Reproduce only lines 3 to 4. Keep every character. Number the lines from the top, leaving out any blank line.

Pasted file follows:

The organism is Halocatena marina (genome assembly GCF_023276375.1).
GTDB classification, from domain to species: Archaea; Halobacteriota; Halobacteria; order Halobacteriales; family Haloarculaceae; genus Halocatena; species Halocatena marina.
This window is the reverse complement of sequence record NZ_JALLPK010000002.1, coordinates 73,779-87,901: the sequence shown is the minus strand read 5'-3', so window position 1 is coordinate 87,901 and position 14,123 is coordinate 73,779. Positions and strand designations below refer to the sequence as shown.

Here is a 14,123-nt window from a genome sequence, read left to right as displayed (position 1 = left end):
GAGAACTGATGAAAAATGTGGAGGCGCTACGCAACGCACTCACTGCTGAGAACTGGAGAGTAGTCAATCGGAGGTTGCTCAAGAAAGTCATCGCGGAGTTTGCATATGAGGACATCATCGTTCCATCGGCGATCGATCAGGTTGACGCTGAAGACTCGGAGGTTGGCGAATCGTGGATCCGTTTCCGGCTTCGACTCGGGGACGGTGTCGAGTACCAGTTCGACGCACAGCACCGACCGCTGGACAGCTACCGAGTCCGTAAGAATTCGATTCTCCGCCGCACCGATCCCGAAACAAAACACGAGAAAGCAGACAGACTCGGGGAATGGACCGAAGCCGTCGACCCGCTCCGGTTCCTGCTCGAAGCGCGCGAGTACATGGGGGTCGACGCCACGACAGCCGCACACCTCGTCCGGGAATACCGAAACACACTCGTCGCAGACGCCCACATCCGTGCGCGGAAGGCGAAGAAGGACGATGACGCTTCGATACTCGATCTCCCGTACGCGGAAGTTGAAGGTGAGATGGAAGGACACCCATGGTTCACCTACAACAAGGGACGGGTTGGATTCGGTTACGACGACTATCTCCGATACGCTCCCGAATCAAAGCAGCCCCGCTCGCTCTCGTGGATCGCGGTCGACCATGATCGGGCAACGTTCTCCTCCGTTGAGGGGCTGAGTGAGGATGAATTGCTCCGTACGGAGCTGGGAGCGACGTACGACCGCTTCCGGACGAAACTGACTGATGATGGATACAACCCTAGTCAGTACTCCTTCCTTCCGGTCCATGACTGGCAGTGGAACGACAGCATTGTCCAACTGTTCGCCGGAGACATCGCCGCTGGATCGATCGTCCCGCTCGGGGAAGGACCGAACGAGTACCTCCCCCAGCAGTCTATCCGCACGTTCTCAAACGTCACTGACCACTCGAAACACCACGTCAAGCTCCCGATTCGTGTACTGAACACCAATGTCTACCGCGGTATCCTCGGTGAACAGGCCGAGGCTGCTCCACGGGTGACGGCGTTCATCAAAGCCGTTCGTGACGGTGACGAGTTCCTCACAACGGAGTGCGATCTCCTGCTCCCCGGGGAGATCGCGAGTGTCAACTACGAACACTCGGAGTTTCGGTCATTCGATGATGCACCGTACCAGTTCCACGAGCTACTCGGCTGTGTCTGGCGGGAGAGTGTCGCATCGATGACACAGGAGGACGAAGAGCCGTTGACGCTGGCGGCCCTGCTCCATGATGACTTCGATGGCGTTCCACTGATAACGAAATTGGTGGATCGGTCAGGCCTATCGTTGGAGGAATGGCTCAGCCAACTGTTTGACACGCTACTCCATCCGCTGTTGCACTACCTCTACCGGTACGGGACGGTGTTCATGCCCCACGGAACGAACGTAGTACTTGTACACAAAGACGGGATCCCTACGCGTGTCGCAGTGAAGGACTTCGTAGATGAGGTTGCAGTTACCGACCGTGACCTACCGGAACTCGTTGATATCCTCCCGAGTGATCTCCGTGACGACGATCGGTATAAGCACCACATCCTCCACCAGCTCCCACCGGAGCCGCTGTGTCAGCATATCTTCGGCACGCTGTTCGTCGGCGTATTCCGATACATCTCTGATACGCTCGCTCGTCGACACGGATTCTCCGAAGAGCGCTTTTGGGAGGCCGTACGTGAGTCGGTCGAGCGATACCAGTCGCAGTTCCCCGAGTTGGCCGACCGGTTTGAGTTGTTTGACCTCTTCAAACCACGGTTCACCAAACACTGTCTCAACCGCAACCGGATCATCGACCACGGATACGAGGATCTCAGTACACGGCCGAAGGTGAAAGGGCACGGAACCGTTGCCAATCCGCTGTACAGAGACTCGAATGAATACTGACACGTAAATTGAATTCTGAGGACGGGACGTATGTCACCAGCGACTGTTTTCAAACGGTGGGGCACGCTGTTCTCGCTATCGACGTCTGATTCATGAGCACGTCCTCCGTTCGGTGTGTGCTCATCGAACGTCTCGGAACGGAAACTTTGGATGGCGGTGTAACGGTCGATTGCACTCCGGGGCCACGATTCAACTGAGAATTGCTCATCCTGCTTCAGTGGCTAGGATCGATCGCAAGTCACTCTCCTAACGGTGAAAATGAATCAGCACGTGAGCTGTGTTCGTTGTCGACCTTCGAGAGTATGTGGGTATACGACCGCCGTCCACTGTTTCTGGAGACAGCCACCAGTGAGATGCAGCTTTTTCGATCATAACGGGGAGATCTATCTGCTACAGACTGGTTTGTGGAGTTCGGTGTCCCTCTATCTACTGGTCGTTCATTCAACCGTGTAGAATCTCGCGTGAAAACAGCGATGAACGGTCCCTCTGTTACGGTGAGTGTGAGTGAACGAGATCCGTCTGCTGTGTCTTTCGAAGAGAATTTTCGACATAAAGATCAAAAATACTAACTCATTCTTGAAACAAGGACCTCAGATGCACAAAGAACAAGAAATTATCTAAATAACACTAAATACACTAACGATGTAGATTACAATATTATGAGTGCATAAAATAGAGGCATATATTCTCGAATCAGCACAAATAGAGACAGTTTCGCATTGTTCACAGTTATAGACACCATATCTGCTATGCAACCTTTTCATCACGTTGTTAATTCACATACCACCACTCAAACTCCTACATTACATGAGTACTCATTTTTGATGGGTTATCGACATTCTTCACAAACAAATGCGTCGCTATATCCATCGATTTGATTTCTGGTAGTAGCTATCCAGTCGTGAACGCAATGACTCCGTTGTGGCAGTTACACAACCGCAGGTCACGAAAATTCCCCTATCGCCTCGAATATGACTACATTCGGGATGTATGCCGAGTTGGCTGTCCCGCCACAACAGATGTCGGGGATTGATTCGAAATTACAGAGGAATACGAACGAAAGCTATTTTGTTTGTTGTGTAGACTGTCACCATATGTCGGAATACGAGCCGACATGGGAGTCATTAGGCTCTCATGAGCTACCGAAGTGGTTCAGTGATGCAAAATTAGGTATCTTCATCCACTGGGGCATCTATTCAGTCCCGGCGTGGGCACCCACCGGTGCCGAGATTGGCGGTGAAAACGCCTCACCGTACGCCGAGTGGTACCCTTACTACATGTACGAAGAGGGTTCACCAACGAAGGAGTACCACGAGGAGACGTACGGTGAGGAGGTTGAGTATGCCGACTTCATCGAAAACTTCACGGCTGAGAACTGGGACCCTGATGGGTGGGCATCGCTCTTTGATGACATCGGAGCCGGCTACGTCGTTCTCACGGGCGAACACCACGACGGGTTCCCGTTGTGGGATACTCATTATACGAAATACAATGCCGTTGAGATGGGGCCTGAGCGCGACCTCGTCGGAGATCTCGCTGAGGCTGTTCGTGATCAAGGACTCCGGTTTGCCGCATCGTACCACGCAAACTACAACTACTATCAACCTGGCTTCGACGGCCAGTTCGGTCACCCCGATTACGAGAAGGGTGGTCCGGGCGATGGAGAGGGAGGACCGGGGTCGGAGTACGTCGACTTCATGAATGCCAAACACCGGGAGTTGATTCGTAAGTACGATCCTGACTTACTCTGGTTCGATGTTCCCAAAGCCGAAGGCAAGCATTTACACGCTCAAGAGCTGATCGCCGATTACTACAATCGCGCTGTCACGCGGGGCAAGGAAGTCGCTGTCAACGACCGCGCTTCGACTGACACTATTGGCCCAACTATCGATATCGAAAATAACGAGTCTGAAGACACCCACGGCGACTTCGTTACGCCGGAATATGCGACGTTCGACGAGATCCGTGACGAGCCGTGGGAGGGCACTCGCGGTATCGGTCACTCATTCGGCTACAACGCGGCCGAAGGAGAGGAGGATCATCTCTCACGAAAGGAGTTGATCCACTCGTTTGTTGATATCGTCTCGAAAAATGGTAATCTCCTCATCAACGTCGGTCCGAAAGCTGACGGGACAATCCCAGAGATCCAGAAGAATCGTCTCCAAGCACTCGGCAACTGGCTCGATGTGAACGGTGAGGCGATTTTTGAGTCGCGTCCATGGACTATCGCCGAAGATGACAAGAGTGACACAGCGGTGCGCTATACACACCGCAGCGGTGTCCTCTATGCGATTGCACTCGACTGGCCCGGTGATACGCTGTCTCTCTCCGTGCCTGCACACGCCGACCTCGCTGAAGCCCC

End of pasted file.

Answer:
This window is the reverse complement of sequence record NZ_JALLPK010000002.1, coordinates 73,779-87,901: the sequence shown is the minus strand read 5'-3', so window position 1 is coordinate 87,901 and position 14,123 is coordinate 73,779. Positions and strand designations below refer to the sequence as shown.

Here is a 14,123-nt window from a genome sequence, read left to right as displayed (position 1 = left end):